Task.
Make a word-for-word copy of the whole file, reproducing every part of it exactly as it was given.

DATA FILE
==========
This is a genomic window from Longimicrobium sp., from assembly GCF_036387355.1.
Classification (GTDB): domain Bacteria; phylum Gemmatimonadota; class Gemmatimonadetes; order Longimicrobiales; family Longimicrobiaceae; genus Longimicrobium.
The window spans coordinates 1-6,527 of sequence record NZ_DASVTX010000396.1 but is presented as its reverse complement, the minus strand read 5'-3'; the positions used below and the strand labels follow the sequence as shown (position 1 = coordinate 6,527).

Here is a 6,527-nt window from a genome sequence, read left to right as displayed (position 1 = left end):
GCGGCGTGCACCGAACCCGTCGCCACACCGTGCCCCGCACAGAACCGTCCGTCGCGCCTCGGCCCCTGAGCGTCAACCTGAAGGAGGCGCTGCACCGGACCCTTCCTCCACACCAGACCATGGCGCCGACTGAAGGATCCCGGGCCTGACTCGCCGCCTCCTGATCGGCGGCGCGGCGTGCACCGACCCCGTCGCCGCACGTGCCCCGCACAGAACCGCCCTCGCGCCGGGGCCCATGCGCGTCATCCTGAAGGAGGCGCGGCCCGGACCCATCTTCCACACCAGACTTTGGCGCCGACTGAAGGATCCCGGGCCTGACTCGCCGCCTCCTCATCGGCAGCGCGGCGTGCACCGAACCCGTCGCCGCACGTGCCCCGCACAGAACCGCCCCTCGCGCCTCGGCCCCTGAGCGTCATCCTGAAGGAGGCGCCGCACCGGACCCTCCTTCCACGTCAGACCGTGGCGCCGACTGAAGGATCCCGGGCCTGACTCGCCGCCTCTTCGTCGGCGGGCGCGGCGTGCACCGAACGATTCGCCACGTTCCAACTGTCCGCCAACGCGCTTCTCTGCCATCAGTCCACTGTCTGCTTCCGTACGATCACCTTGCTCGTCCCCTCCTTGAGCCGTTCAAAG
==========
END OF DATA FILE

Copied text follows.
This is a genomic window from Longimicrobium sp., from assembly GCF_036387355.1.
Classification (GTDB): domain Bacteria; phylum Gemmatimonadota; class Gemmatimonadetes; order Longimicrobiales; family Longimicrobiaceae; genus Longimicrobium.
The window spans coordinates 1-6,527 of sequence record NZ_DASVTX010000396.1 but is presented as its reverse complement, the minus strand read 5'-3'; the positions used below and the strand labels follow the sequence as shown (position 1 = coordinate 6,527).

Here is a 6,527-nt window from a genome sequence, read left to right as displayed (position 1 = left end):
GCGGCGTGCACCGAACCCGTCGCCACACCGTGCCCCGCACAGAACCGTCCGTCGCGCCTCGGCCCCTGAGCGTCAACCTGAAGGAGGCGCTGCACCGGACCCTTCCTCCACACCAGACCATGGCGCCGACTGAAGGATCCCGGGCCTGACTCGCCGCCTCCTGATCGGCGGCGCGGCGTGCACCGACCCCGTCGCCGCACGTGCCCCGCACAGAACCGCCCTCGCGCCGGGGCCCATGCGCGTCATCCTGAAGGAGGCGCGGCCCGGACCCATCTTCCACACCAGACTTTGGCGCCGACTGAAGGATCCCGGGCCTGACTCGCCGCCTCCTCATCGGCAGCGCGGCGTGCACCGAACCCGTCGCCGCACGTGCCCCGCACAGAACCGCCCCTCGCGCCTCGGCCCCTGAGCGTCATCCTGAAGGAGGCGCCGCACCGGACCCTCCTTCCACGTCAGACCGTGGCGCCGACTGAAGGATCCCGGGCCTGACTCGCCGCCTCTTCGTCGGCGGGCGCGGCGTGCACCGAACGATTCGCCACGTTCCAACTGTCCGCCAACGCGCTTCTCTGCCATCAGTCCACTGTCTGCTTCCGTACGATCACCTTGCTCGTCCCCTCCTTGAGCCGTTCAAAG